Google on a high as cost cutter eyes 'moonshots'
Published 18/07/2015 | 02:30
Google's stock reached a high yesterday after new chief financial officer Ruth Porat signalled plans to rein in spending.
Google shares rose as much as 14pc to $685.73 (€632.00) in early trading in New York, marking the biggest intraday gain since October 2008. The stock had increased 11pc since the start of July.
Profit and sales came at the top of analysts' estimates in the second quarter, and operating expenses rose at the slowest pace since 2013. Ms Porat, who joined the company in May from Morgan Stanley, said she was focused on cost controls.
As the company seeks ways to boost revenue growth in its main web search-advertising business and beyond, chief executive officer Larry Page has been investing in new - and sometimes expensive - projects dubbed "moonshoots" that range from driverless cars to faster internet service.
Ms Porat has bolstered investor confidence that the company will balance spending on such initiatives with the need to keep a tighter rein on expenses.
"People are realising it's a new era," said Colin Gillis, an analyst at BGC Financial. "She's coming in and she's expressing what investors wanted - that's there's going to be cost rationalisation, a degree of discipline."
About 15 brokerages raised their target prices for Google yesterday. The 12-month average target of 38 analysts is $718.76. Second-quarter results "are likely the beginning of an Apple moment for Google's shares," wrote Victor Anthony, an analyst at Axiom Capital Management, which raised its rating to buy from hold.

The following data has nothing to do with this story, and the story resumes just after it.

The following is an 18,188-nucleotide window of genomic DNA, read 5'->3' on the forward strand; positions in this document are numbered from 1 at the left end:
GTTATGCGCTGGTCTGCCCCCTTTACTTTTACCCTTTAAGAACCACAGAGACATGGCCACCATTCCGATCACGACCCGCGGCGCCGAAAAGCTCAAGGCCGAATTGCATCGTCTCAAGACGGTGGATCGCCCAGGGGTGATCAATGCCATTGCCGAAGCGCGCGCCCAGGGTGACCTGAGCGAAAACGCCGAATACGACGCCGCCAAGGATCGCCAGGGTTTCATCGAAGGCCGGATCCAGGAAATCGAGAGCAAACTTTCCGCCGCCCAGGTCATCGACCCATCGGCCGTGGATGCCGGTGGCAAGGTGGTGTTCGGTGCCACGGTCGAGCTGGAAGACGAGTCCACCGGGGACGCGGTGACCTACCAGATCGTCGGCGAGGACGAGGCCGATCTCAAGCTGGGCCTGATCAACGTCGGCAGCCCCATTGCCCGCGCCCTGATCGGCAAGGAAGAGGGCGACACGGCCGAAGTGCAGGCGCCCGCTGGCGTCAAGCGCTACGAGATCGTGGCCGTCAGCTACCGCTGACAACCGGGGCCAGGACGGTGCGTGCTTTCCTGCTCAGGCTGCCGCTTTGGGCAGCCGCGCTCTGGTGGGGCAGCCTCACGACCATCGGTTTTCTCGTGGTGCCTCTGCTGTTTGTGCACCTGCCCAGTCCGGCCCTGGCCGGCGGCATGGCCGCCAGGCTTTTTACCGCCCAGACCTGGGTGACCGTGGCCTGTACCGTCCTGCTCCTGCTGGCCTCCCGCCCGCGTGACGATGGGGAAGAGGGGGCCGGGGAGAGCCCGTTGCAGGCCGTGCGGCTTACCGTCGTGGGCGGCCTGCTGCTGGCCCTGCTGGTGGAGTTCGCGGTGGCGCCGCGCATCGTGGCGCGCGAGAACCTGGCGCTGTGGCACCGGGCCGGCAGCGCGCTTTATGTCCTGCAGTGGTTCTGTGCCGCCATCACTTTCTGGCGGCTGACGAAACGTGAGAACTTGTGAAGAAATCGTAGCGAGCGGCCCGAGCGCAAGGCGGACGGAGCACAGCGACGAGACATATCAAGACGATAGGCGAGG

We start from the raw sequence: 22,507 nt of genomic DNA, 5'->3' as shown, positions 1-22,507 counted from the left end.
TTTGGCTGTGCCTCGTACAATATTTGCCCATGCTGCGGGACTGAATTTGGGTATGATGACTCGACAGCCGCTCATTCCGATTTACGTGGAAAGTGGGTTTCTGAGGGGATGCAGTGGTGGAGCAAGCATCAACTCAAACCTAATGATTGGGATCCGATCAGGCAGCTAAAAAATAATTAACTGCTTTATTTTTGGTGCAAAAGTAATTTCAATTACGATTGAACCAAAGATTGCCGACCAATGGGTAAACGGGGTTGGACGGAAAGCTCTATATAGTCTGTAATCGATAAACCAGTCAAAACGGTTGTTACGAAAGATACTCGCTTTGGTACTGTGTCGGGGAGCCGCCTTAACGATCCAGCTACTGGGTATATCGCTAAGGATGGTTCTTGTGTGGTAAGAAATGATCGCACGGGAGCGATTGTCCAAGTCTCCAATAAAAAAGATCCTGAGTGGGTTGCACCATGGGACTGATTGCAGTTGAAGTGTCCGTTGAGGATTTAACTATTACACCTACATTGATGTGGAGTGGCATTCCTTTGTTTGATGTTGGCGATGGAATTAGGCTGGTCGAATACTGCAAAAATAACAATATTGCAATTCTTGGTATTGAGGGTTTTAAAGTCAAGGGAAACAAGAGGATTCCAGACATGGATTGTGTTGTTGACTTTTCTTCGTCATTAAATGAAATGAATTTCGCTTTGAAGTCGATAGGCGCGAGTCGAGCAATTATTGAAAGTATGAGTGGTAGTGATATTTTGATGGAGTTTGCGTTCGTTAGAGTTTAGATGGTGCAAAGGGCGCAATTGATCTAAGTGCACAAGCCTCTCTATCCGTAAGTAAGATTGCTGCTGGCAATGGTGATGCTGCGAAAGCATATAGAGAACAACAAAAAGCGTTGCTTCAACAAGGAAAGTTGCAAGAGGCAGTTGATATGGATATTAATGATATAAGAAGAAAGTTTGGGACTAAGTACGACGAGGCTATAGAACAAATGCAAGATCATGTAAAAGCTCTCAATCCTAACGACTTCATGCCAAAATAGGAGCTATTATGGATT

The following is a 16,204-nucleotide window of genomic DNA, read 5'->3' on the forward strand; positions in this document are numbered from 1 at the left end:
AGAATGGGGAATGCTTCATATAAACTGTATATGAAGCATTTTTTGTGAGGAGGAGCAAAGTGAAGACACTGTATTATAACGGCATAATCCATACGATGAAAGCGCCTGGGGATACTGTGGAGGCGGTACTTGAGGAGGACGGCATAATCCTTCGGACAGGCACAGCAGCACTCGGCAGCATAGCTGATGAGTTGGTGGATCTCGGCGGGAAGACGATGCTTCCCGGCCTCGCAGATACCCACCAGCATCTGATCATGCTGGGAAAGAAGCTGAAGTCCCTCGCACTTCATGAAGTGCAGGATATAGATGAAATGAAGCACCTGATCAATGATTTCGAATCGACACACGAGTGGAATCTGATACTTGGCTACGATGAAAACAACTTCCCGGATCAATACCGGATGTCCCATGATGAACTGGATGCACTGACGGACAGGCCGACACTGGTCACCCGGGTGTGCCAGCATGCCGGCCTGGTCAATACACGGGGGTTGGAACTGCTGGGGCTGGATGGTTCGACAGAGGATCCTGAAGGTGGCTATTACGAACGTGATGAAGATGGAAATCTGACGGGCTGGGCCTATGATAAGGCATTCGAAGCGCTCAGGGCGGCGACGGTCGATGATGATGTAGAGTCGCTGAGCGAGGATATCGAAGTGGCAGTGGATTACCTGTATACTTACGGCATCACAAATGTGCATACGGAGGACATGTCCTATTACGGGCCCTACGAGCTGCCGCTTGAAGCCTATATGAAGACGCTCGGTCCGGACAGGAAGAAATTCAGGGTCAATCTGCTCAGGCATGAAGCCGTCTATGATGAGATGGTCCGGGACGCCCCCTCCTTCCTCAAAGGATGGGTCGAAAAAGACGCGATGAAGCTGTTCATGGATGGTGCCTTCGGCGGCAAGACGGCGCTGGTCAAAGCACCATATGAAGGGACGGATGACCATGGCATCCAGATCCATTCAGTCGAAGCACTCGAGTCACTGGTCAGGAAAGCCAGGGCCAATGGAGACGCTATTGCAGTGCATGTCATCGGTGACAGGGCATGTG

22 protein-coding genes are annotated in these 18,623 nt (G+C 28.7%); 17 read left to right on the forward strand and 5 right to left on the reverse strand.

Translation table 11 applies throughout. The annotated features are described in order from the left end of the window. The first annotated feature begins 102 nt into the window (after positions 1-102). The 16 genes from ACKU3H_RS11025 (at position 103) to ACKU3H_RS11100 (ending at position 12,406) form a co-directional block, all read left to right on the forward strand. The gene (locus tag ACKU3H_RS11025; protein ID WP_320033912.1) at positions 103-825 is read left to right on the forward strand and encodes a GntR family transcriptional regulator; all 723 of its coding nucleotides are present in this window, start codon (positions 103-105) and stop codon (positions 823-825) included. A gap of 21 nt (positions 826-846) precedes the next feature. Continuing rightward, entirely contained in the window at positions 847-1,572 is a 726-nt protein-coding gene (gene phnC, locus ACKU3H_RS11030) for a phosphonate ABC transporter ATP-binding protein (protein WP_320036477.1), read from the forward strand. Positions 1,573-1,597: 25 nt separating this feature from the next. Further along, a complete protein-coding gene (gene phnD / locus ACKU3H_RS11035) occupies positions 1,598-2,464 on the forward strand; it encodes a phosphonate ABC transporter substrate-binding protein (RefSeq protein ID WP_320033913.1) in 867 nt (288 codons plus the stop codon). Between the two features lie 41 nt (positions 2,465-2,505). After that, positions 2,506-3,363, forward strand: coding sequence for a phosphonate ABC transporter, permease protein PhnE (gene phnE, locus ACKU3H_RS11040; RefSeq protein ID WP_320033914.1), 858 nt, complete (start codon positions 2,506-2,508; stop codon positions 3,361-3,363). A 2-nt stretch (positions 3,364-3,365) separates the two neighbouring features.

Profit before certain items in the recent period was $6.99 a share, the company said in a statement. Sales, minus revenue passed on to partners, rose 13pc to $14.4bn. Analysts on average projected $6.73 a share in profit on $14.3bn in sales.
"The priority is revenue growth," Ms Porat said on a conference call after the report, her first at Google. "We have a breadth of opportunity, but pursuing revenue growth is obviously not inconsistent with expense management."
Second-quarter net income was $3.93bn, compared to $3.35bn a year earlier, Google said. Revenue would have been $1.1bn higher had foreign-exchange rates stayed constant, the company said.
Ms Porat said Google is still investing in new businesses, as it always has under co-founders Page and Sergey Brin.
"The founders are still in control and that dynamic still exists, so she'll have to deal with that going forward," said Josh Olson, an analyst at Edward Jones & Co. "The fact that she was hired indicates that Larry and Sergey are looking for a change in the approach around expenses."
Google also has devoted money to improving its core ad services, with new tools to enable purchases directly from ads and features that aim to make the buying process simpler for marketers. The company has a wide lead in the digital-advertising market over rivals such as Facebook, Apple and Twitter.
In the recent quarter, the number of clicks on ads rose 18pc, compared to a 13pc increase in the first quarter, while the average cost per click fell 11pc after dropping 7pc in the prior period. Google's mobile cost-per-click is climbing, helping to close the gap with desktop ads, Ms Porat said.
Viewing time on YouTube, the company's video-sharing site, was up 60pc, with mobile watch time more than doubling.